Read MoreSummary of Spe Salvi (Saved by Hope) by Pope Benedict XVI – pt 2 of 3
How do Christians define hope and what is the basis for Christian hope? As St. Paul tells the Romans, “in hope we were saved.” Pope Benedict XVI delves into the virtue of hope in his encyclical, Spe Salvi. In this episode, we discuss Benedict’s encyclical, the role of hope in the spiritual life, its part in transforming the world, its identifying characteristics, and the impact it has on the believer by looking at several examples in the Christian tradition.
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Hope comes to us in various forms, with varying degrees of impact and duration. Some feel that their greatest hope is their children whose future is still to be written. Some find hope in their curiosity and sense of wonder. For others, it is when they see people working to make the world a more just and good place. But for Christians, how does hope look different? Hope is more than just a conviction or feeling; it is an offering of a reality we come to possess and which gives us a new life. This new life saves us. As Paul says, “in hope, we were saved” (Rom [8:28]).
When we hope, we can live differently. The future carries a certainty with it when we have hope and that certainty helps shape our present way of living. In this sense redemption is a trustworthy hope that helps us face our present. As Pope Benedict XVI says “we have been given hope, trustworthy hope, by virtue of which we can face our present: the present, even if it is arduous, can be lived and accepted if it leads towards a goal, if we can be sure of this goal, and if this goal is great enough to justify the effort of the journey.” (Spe Salvi).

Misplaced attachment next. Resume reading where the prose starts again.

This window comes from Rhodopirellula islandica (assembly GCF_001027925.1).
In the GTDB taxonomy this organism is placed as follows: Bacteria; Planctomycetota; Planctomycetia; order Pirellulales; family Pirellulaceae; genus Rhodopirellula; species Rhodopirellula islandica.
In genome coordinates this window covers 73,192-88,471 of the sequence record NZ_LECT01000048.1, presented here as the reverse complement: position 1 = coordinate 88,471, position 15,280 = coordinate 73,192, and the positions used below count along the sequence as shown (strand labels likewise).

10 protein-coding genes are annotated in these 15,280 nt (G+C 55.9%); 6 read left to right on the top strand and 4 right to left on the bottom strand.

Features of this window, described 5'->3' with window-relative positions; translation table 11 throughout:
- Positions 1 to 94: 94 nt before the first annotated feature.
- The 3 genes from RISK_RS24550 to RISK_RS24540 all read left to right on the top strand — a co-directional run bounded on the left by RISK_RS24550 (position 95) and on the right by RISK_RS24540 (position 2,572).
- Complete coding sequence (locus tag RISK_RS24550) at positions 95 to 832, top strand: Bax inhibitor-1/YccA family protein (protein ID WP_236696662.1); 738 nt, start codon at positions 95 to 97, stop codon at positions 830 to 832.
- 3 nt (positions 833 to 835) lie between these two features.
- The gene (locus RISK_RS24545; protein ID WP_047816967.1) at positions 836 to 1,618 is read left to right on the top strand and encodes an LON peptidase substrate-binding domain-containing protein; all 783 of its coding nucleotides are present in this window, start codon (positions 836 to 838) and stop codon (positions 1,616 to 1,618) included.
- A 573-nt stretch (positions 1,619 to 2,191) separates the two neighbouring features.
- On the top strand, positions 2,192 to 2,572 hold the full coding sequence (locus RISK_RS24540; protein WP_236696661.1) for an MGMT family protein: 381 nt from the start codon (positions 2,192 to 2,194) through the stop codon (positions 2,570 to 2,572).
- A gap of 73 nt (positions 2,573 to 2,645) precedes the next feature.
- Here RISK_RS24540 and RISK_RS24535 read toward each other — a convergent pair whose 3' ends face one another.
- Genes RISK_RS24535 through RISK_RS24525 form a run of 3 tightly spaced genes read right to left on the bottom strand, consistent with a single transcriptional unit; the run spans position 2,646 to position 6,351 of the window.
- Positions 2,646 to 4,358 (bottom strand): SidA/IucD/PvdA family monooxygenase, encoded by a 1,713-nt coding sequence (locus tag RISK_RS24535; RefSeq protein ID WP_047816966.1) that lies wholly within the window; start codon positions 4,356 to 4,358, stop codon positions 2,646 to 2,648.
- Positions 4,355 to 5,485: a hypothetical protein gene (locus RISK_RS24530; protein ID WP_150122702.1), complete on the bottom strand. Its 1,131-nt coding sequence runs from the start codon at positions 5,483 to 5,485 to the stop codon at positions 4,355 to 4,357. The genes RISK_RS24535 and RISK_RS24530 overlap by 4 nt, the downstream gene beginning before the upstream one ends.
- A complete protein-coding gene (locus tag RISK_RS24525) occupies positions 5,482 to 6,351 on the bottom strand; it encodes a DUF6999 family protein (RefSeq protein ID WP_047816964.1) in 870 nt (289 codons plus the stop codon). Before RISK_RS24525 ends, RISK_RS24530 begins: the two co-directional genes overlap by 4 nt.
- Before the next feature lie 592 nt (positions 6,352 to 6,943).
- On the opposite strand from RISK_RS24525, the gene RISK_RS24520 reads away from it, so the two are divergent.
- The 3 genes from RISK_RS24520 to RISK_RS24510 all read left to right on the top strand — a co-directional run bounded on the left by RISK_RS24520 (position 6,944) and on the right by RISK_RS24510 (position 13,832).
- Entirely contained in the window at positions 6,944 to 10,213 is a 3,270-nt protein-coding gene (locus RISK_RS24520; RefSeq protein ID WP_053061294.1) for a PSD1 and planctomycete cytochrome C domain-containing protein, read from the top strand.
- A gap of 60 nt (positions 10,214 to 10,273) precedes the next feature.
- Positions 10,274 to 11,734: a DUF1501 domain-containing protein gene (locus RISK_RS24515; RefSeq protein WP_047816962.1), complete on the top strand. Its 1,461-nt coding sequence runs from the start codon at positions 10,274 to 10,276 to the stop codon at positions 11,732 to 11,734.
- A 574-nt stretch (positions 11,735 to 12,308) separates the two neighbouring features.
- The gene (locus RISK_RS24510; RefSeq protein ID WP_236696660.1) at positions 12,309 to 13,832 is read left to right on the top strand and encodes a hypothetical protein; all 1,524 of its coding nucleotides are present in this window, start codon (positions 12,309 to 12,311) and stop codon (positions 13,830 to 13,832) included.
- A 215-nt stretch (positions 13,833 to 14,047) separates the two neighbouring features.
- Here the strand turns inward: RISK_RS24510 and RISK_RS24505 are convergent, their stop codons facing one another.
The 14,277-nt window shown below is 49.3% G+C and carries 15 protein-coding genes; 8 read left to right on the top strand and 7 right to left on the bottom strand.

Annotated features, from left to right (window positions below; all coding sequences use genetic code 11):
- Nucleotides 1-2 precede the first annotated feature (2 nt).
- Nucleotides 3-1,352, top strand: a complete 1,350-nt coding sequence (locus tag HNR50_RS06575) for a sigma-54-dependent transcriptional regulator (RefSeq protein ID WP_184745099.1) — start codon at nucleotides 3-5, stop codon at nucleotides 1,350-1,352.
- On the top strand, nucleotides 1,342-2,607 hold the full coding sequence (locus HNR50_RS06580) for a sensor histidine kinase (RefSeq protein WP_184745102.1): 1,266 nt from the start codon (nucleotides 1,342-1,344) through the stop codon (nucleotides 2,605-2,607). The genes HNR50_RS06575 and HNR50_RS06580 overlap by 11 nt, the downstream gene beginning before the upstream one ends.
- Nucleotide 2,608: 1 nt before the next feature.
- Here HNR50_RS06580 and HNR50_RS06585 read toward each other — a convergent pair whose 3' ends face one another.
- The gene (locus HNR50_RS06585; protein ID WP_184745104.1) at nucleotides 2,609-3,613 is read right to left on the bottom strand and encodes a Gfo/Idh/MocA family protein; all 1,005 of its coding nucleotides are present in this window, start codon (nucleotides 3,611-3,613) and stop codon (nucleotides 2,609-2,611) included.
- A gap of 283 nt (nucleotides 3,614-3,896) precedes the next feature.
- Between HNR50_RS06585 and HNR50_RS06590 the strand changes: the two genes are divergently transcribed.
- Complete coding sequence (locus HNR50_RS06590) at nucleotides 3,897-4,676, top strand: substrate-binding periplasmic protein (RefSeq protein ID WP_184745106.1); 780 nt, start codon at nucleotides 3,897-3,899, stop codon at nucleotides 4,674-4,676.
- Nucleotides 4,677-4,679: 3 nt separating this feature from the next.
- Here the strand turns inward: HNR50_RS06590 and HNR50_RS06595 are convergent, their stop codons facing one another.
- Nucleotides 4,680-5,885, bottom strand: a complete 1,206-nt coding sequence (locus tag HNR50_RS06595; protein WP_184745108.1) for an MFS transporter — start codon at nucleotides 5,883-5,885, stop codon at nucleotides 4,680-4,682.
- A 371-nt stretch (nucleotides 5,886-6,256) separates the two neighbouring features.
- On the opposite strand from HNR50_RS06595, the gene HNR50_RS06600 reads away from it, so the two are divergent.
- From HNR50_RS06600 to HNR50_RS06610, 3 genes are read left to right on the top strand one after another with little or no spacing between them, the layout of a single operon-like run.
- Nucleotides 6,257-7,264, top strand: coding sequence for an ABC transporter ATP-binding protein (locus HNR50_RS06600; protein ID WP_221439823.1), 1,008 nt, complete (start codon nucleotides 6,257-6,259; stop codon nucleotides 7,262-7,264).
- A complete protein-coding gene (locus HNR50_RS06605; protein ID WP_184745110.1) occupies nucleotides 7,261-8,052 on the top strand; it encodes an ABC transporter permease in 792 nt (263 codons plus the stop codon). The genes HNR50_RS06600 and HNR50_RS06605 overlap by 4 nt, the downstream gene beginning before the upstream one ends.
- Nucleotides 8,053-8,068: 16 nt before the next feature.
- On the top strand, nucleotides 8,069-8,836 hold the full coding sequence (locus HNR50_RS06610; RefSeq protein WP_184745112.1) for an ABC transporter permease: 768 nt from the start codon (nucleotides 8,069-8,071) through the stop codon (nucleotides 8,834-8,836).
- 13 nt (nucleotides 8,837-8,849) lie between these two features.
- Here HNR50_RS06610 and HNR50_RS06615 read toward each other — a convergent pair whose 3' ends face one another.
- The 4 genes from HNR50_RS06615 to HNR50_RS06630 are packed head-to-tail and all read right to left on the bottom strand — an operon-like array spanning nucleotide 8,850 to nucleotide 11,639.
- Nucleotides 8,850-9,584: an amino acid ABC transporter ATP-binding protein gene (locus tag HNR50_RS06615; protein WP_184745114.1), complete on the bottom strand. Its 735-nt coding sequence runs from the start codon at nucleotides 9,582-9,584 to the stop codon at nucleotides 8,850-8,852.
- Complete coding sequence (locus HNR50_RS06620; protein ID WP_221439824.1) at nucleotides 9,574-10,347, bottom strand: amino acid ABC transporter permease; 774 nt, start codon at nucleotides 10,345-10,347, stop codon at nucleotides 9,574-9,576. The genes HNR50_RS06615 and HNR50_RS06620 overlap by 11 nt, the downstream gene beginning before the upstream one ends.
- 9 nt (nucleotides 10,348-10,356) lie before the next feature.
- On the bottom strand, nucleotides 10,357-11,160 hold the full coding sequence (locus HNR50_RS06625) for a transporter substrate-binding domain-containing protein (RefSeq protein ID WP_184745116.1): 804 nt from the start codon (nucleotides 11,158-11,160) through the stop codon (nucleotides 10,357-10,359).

And just what is this redemptive hope that Christianity is talking about? To come to know God, which is to have faith, means to have hope because he has given us new life. We can have faith in him because he is our true shepherd, who walks with each of us on the final path of solitude, where no one else can accompany us. God himself has walked this path, through the kingdom of death, and has conquered it. And he has returned to accompany us. He gives us the certainty that together with him we can find a way through. And the goal for the Christian is eternal life. It is a life of overwhelming, uninterrupted joy with God.
When we have a trustworthy hope it is redemptive. “The one who hopes lives differently; the one who hopes has been granted the gift of a new life.” We can see that redemption is more than informative. It is more than just a conviction. It is also performative. It changes the course of how we live our lives, and we come into possession of a new life, and we begin to live for others because we know we are living for God.
We also have the great example of the blessed company of saints. Many endured afflictions with patience and confidence because they had a lasting hope. This hope gave them new life that could not be taken away by their sufferings. As masters of the art of living and dying well, the saints have given us examples of how to live for God and others.
One of the greatest spiritual experiences is to be in communion with God and for Catholics that is available through God’s grace, the sacraments, and in a most special way, the Eucharist.
The Eucharist as Vatican II says is “the source and summit of the Christian life.” But how can we believe that God is really present, that His body and blood, soul and divinity are present in bread and wine? Most baffling, some might say, is why God would be present in such a humble form?
I think some points of reflection may help with this question. As I
Read MoreWhy God is in Bread and Wine
Intelligence and Faith Working Together
Cardinal John Henry Newman is one of the great modern figures of the Christian tradition. A 19th century English academic who converted to the Catholic faith in his forties, Newman was a person of both committed scholarship and deep piety. With the increasing number of people
Read MoreFrom Conversion to the Lord of the Rings – John Henry Newman on the Educated Christian, Prayer and Providence